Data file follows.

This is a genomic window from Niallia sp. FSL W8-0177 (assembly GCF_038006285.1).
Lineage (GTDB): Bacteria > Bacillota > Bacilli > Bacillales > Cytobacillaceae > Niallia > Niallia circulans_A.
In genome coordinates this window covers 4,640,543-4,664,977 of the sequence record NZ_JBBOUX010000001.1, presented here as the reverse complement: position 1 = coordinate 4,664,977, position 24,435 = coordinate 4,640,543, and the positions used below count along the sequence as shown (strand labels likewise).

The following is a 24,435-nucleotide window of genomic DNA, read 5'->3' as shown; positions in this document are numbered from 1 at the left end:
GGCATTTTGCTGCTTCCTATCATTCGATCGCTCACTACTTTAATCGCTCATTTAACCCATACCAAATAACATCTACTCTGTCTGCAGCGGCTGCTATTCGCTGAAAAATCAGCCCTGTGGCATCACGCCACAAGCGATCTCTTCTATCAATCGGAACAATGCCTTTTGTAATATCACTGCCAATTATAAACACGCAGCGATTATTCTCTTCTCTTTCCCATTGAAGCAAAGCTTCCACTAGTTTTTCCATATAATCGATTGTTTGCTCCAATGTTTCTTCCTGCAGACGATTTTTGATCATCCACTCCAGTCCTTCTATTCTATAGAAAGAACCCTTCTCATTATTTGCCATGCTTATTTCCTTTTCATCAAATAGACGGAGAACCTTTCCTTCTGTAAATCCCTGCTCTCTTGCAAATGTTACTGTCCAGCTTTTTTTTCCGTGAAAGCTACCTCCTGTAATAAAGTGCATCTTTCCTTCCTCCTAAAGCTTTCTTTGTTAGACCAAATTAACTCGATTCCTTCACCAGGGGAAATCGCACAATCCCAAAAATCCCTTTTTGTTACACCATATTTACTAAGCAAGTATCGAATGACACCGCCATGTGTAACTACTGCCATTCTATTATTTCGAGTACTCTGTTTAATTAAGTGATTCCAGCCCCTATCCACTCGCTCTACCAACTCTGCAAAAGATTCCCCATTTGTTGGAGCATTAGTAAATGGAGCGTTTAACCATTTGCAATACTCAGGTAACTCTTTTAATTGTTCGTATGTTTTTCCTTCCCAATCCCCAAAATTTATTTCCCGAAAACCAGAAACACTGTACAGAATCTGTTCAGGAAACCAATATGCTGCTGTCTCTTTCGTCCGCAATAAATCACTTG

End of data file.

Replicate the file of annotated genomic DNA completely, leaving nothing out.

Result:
This is a genomic window from Niallia sp. FSL W8-0177 (assembly GCF_038006285.1).
Lineage (GTDB): Bacteria > Bacillota > Bacilli > Bacillales > Cytobacillaceae > Niallia > Niallia circulans_A.
In genome coordinates this window covers 4,640,543-4,664,977 of the sequence record NZ_JBBOUX010000001.1, presented here as the reverse complement: position 1 = coordinate 4,664,977, position 24,435 = coordinate 4,640,543, and the positions used below count along the sequence as shown (strand labels likewise).

The following is a 24,435-nucleotide window of genomic DNA, read 5'->3' as shown; positions in this document are numbered from 1 at the left end:
GGCATTTTGCTGCTTCCTATCATTCGATCGCTCACTACTTTAATCGCTCATTTAACCCATACCAAATAACATCTACTCTGTCTGCAGCGGCTGCTATTCGCTGAAAAATCAGCCCTGTGGCATCACGCCACAAGCGATCTCTTCTATCAATCGGAACAATGCCTTTTGTAATATCACTGCCAATTATAAACACGCAGCGATTATTCTCTTCTCTTTCCCATTGAAGCAAAGCTTCCACTAGTTTTTCCATATAATCGATTGTTTGCTCCAATGTTTCTTCCTGCAGACGATTTTTGATCATCCACTCCAGTCCTTCTATTCTATAGAAAGAACCCTTCTCATTATTTGCCATGCTTATTTCCTTTTCATCAAATAGACGGAGAACCTTTCCTTCTGTAAATCCCTGCTCTCTTGCAAATGTTACTGTCCAGCTTTTTTTTCCGTGAAAGCTACCTCCTGTAATAAAGTGCATCTTTCCTTCCTCCTAAAGCTTTCTTTGTTAGACCAAATTAACTCGATTCCTTCACCAGGGGAAATCGCACAATCCCAAAAATCCCTTTTTGTTACACCATATTTACTAAGCAAGTATCGAATGACACCGCCATGTGTAACTACTGCCATTCTATTATTTCGAGTACTCTGTTTAATTAAGTGATTCCAGCCCCTATCCACTCGCTCTACCAACTCTGCAAAAGATTCCCCATTTGTTGGAGCATTAGTAAATGGAGCGTTTAACCATTTGCAATACTCAGGTAACTCTTTTAATTGTTCGTATGTTTTTCCTTCCCAATCCCCAAAATTTATTTCCCGAAAACCAGAAACACTGTACAGAATCTGTTCAGGAAACCAATATGCTGCTGTCTCTTTCGTCCGCAATAAATCACTTG